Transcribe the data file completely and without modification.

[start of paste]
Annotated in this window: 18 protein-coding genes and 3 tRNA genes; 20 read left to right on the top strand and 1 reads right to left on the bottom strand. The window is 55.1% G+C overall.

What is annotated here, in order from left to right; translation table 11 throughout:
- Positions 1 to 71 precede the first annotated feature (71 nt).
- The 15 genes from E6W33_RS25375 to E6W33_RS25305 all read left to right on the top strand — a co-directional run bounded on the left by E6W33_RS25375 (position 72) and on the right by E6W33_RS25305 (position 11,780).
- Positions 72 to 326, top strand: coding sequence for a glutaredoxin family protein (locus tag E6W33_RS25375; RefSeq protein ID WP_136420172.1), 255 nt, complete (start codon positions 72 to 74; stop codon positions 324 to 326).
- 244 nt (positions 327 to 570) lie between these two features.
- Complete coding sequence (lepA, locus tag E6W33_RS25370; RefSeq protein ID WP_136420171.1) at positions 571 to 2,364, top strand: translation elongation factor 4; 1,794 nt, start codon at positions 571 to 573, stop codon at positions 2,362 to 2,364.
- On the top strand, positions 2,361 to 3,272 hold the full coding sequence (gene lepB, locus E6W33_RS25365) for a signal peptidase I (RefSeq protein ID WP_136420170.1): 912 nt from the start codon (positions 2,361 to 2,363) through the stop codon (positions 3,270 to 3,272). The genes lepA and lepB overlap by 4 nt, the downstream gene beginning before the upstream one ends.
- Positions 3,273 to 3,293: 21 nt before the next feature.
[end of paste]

Annotated in this window: 18 protein-coding genes and 3 tRNA genes; 20 read left to right on the top strand and 1 reads right to left on the bottom strand. The window is 55.1% G+C overall.

What is annotated here, in order from left to right; translation table 11 throughout:
- Positions 1 to 71 precede the first annotated feature (71 nt).
- The 15 genes from E6W33_RS25375 to E6W33_RS25305 all read left to right on the top strand — a co-directional run bounded on the left by E6W33_RS25375 (position 72) and on the right by E6W33_RS25305 (position 11,780).
- Positions 72 to 326, top strand: coding sequence for a glutaredoxin family protein (locus tag E6W33_RS25375; RefSeq protein ID WP_136420172.1), 255 nt, complete (start codon positions 72 to 74; stop codon positions 324 to 326).
- 244 nt (positions 327 to 570) lie between these two features.
- Complete coding sequence (lepA, locus tag E6W33_RS25370; RefSeq protein ID WP_136420171.1) at positions 571 to 2,364, top strand: translation elongation factor 4; 1,794 nt, start codon at positions 571 to 573, stop codon at positions 2,362 to 2,364.
- On the top strand, positions 2,361 to 3,272 hold the full coding sequence (gene lepB, locus E6W33_RS25365) for a signal peptidase I (RefSeq protein ID WP_136420170.1): 912 nt from the start codon (positions 2,361 to 2,363) through the stop codon (positions 3,270 to 3,272). The genes lepA and lepB overlap by 4 nt, the downstream gene beginning before the upstream one ends.
- Positions 3,273 to 3,293: 21 nt before the next feature.